I’m not sure why I’m so interested in this story out of the DC area where a lady has two residences and they’re both filled up with cats and three rabbits. The cats all look pretty calm in the photos. They’re just laying around chilled out wondering when 62-year-old cat lady Laura Prince is going to come home so they can snuggle on the couch. Let’s cut to the chase, I want to go in there and see with my own eyes what that place looks like.
Of course I’d want an oxygen tank. You’ve walked into a house where one cat has taken over and has the place stankin. You know those houses. Imagine walking into a townhouse and there are 76 cats chillin out just about everywhere you look. It’s beyond fascinating to me.
I want to go inside Laura’s head to figure out when it all went south and she decided to start living with dozens of cats who’ve just started taking dumps all over the place. I want to know where Laura slept. I want to know where she sat down to eat dinner and what that scene was like when she ate tuna noodle casserole. I want to know what happened when she tried to take a dump, but the cats were congregated on the toilet.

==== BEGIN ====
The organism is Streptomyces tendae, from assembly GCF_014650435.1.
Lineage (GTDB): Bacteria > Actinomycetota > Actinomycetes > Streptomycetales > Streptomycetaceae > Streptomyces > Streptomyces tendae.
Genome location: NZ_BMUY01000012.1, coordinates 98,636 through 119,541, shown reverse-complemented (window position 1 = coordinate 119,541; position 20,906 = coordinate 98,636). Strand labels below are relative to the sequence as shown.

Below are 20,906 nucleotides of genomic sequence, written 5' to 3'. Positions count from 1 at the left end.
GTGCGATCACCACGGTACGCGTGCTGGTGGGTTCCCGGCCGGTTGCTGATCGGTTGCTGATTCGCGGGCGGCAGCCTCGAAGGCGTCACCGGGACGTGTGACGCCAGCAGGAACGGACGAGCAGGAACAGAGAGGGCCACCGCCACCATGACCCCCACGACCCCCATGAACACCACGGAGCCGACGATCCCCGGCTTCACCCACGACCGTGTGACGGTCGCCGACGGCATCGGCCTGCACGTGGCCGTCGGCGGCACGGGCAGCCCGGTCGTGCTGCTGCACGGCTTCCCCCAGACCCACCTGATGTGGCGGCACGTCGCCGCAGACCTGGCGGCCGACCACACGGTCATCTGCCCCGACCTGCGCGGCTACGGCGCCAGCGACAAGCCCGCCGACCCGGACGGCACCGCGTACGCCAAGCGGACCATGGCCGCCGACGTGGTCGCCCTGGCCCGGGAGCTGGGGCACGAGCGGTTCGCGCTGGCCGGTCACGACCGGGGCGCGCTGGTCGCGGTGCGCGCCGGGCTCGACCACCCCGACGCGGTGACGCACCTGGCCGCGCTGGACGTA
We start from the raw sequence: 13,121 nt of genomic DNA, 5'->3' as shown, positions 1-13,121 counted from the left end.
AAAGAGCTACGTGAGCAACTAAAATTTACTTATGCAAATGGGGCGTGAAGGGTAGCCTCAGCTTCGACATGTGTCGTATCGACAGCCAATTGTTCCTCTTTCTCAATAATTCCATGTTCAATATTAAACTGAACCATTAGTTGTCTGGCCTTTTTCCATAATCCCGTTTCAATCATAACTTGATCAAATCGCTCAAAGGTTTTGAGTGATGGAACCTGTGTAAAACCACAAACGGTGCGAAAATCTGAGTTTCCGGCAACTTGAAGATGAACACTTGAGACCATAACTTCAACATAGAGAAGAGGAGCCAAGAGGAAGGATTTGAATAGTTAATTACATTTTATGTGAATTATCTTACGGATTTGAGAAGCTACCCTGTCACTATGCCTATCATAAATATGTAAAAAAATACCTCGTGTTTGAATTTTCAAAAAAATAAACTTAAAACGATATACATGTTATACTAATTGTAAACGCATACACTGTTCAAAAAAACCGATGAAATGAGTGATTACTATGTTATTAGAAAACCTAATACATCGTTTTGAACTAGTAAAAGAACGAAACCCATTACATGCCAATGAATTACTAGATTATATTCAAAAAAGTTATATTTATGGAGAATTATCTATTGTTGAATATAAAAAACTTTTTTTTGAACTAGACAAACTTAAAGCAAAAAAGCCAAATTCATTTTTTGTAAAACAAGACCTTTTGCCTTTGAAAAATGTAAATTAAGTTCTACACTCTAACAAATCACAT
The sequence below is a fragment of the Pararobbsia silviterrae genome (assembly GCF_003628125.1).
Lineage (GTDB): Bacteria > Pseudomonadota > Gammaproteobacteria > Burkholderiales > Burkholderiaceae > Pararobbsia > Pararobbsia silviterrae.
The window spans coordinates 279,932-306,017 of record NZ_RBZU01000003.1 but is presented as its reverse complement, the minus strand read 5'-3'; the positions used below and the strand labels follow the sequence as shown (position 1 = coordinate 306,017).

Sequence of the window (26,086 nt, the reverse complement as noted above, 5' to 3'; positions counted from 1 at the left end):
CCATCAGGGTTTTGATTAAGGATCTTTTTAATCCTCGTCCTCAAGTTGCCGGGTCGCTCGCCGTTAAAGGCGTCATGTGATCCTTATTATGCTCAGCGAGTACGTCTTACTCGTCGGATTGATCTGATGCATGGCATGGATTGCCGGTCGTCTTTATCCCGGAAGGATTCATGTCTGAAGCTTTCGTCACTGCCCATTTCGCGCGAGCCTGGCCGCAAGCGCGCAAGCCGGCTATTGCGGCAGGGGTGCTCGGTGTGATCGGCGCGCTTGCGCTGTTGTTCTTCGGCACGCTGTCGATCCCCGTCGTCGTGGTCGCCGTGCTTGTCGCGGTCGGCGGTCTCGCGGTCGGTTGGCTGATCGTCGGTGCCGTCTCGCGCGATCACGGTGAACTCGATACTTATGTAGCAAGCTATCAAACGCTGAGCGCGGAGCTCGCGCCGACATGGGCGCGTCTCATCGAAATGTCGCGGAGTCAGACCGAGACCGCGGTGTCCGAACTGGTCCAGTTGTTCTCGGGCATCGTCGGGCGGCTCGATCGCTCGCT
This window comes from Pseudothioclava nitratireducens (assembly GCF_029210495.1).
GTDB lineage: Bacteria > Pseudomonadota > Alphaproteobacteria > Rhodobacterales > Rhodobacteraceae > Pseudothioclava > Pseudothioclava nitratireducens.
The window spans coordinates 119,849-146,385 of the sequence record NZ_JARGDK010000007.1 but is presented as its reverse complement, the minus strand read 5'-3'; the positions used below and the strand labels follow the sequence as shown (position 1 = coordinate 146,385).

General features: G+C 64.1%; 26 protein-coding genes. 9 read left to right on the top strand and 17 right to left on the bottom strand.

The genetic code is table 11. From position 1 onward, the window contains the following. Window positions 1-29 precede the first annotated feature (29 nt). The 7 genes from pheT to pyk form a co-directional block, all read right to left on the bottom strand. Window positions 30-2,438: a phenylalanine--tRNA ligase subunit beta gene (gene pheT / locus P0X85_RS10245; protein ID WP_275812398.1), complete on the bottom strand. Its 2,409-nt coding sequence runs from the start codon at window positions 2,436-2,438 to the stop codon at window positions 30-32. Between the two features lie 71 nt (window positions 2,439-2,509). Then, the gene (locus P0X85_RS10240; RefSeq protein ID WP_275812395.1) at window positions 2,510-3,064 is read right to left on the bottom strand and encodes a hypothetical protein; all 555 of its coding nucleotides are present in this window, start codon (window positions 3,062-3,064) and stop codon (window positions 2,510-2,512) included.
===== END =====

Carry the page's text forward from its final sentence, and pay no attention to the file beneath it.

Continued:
I would watch a three-hour documentary on this case. Screw Hard Knocks, I’ll order HBO if they do a report.
At one point, Prince’s home in North Potomac had so many fleas coming out of it that neighbors wouldn’t let children play near it, according to court documents. At times, she tried to sneak cats out of her home in carriers in North Potomac to her apartment in Silver Spring.
In a brief phone call Thursday, Prince declined to comment.
The case started in June when animal control officers from Montgomery County were called for the report of a “cat in distress.” An officer went to the home and found the cat wasn’t in distress but “detected a strong odor of ammonia.” That prompted the officer to “have concern about the sanitary conditions inside the residence,” police officials said.